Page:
santa_reads1Well, December is upon us. The year is almost over. So, even though stores started putting up Christmas decorations 2 days before Thanksgiving, I waited until December 1 to really start thinking about Christmas. A few weeks ago I decided to read nothing but Christmas books through the end of the year. I thought it might help “jump start” myself into Kris Kringle mode. I picked my festive list of books first before I started reading because I wanted to be prepared and not caught off guard by finishing a few and then having to scramble to find some more. Many are older classics that I never really got around to reading in the first place and one is one I re-read because it was short and I enjoyed it.

So, I finally finished my Xmas reading list and I thought I’d let you all know what I read and what I thought about them.  It’s an eclectic list, and I didn’t enjoy everything I read, which is to be expected, I guess.  But enough of my incessant babbling, here’s the list of reviews.  Some of this stuff may put you in the Xmas mood, some of it may put you in the mood to punch some random Salvation Army Santa in the gut.  Pick your poison, my friend.

The 13 Problems
A Christmas Tragedy by Agatha Christie
– This is one of Agatha’s short stories found in The 13 Problems collection.  Honestly, I was a bit disappointed.  The events of this short story just happen to take place during a Christmas party, that’s pretty much the only tenuous connection to the holiday.  The mystery is short and sweet, but not one of her best.  I find that Agatha is best at the novel length stories where she can build character and suspense.  When she writes short stories, there is no time to build the suspense then have a nice reveal.  It’s too quick.  So, this was only a so-so entry to my holiday reading list.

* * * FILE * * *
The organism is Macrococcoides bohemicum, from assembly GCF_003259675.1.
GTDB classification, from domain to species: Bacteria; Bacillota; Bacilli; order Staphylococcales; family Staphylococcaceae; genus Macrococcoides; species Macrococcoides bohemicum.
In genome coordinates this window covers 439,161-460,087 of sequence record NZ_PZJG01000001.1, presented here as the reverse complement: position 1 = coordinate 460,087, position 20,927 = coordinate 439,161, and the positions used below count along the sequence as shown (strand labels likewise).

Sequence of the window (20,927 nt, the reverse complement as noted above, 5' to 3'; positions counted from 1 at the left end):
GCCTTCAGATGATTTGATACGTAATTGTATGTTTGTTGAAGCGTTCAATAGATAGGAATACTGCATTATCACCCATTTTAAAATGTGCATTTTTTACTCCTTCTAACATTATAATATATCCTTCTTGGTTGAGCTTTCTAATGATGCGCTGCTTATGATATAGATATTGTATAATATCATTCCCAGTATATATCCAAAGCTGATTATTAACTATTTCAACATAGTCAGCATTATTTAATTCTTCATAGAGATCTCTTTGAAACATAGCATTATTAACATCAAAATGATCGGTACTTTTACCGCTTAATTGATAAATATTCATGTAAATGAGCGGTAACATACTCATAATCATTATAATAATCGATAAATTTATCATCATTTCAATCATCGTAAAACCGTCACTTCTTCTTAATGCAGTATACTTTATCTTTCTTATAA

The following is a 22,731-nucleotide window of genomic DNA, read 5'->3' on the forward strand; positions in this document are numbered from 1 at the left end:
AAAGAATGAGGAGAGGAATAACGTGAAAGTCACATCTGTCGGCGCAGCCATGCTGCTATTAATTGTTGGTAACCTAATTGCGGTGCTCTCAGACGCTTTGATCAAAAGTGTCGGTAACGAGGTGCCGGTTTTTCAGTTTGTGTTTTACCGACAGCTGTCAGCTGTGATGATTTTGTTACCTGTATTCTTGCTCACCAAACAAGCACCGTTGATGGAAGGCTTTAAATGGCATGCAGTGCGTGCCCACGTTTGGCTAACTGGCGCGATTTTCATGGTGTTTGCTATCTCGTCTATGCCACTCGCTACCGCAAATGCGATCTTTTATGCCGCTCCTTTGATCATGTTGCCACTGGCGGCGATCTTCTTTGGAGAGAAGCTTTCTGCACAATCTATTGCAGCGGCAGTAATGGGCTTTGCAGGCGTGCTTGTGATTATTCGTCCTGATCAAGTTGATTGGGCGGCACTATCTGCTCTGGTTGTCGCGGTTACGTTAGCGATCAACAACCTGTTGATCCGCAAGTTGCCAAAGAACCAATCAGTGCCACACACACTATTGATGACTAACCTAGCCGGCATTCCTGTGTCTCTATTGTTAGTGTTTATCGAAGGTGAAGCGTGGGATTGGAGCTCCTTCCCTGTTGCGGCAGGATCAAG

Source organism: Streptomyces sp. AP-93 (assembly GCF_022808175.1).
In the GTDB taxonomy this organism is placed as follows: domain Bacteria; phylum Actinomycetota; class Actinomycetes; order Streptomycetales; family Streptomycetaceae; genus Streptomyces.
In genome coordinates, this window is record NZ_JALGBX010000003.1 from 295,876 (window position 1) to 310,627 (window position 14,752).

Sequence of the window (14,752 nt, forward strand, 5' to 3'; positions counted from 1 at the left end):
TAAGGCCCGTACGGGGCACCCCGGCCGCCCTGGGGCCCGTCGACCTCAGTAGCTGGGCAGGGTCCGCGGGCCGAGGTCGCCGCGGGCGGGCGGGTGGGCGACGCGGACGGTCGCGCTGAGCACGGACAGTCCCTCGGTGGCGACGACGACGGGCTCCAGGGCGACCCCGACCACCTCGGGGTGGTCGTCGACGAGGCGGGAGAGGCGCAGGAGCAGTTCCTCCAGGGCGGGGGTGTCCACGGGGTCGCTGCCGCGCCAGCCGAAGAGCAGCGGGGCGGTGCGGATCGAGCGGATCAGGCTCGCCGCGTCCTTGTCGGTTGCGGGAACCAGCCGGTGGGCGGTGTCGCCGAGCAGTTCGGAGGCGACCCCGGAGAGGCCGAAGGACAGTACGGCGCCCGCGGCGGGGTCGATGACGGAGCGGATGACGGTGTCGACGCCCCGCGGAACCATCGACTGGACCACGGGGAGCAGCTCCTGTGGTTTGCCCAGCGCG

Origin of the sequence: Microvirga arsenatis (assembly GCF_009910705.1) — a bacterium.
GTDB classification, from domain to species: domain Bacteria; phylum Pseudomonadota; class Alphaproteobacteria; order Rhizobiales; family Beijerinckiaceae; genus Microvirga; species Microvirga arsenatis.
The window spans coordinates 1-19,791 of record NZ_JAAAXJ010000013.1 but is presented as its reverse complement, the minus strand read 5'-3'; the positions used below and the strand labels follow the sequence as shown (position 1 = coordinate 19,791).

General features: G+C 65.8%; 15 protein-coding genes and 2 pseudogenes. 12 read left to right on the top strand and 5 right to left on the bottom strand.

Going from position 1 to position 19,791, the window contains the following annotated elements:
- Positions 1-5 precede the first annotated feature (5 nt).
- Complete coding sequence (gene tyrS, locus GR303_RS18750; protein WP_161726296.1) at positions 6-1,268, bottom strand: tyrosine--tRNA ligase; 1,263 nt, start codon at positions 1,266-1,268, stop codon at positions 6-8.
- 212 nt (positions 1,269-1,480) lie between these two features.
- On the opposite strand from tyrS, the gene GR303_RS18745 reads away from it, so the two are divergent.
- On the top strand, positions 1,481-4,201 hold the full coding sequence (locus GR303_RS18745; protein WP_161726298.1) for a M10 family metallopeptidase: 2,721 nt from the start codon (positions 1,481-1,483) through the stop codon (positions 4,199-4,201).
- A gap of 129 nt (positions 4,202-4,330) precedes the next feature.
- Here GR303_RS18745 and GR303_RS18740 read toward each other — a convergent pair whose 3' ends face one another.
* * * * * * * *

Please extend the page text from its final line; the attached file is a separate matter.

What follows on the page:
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AWESOME-tober-fest 2008!!! A Look Back at the Crestwood Monster books

Posted in AWESOME-tober-fest, books, Halloween, holiday, movies, pop culture, reviews with tags , , , , , on October 30, 2008 by Paxton

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Welcome to AWESOME-tober-fest Week 5!!! I revealed yesterday that there will be an article a day starting yesterday, so here’s today’s installment.   FYI…I got sick yesterday afternoon.  So  I want you to know the Herculean effort it took to get this article out.  That’s the kind of sacrifice I do for you, my readers.

Today, I want to talk about the the keystone topic I’ve wanted to talk about all month. It’s a series of books I remember vividly from elementary school. I finally acquired copies of the first six books in the series late last year. It was late enough that I didn’t really get a chance to talk about them last Halloween. However, now I’ve had a year to look at them so let’s take a stroll down memory lane at the Crestwood House Monster Series.

Crestwood Monsters cover

I have a very vivid memory of checking these books out from the HW Gwin Elementary school library. The vibrant orange color of the cover and the cool monster subjects made them a popular choice amongst my friends. Each book focused on a monster or creature from a movie or series of movies. The first six books included Dracula, Frankenstein, Wolf Man, King Kong, Godzilla and Mad Scientists. Most were published in the late ’70s and early ’80s. As you can see, they are also the inspiration for my blog header this Halloween.